Adjectives In Shakespeare’s English Add “y” to any word to form an adjective “Slumbery agitation” – Macbeth 5.1.12 “Unheedy haste” – A Midsummer Night’s Dream 1.1.237 Articles (a, an, the) may be omitted “When lion rough in wildest rage doth roar” A Midsummer Night’s Dream 5.1.224 (“a” omitted before “lion”)
Adjectives In Shakespeare’s English Adjectives may be used as adverbs or nouns “Which the false man does easy.” Macbeth 2.3.143 (easily) “Grow not instant old.” Hamlet 1.2.94 (instantly) Adjectives may be compounded “I am too sudden-bold.” Love’s Labour Lost 2.1.197 “Honorable-dangerous” Julius Caesar 1.3.124
Adjectives In Shakespeare’s English “-er” and “-est” added where today’s English doesn’t add them “Horrider: Cymbeline 4.2.331 “Certainer” Much Ado About Nothing 5.3.62 Double comparative and superlative “More nearer” Hamlet 2.1.11 “Most unkindest” Julius Caesar 3.2.187 Adjective may be placed AFTER the noun rather than before “In the seat royal” Richard III 3.1.164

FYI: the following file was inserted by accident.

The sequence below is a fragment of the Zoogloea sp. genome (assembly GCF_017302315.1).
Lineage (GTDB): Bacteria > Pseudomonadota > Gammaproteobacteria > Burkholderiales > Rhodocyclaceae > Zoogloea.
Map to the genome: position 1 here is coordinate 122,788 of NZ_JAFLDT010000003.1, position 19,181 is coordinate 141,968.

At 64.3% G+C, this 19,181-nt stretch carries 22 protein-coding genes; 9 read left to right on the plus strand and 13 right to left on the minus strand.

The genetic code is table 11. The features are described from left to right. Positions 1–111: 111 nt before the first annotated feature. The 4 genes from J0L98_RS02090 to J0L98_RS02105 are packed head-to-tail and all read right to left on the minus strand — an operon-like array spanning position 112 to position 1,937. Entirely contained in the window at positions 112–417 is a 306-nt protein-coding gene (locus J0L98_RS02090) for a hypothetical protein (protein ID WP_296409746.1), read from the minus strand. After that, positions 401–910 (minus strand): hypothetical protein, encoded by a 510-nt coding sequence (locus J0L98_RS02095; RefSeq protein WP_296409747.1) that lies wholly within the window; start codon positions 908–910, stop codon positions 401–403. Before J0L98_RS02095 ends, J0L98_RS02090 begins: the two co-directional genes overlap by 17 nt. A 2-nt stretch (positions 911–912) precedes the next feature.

Adverbs in Shakespeare’s English Along may mean “along with me” Forth, hence, and hither may be used to show motion without a verb “I have no mind of feasting forth tonight” Merchant of Venice 2.2.37 Double negative: Viola in Twelfth Night says, “Nor never none /Shall mistress of it be, save I alone,” by which she meant that no one except herself would ever be mistress of her heart.
Prepositions in Shakespeare’s English May be left out “That gallant spirit hath aspired the clouds” Romeo and Juliet 3.1.122 “to” left out before “clouds” May differ slightly in meaning to today’s prepositions, but the meaning is usually decipherable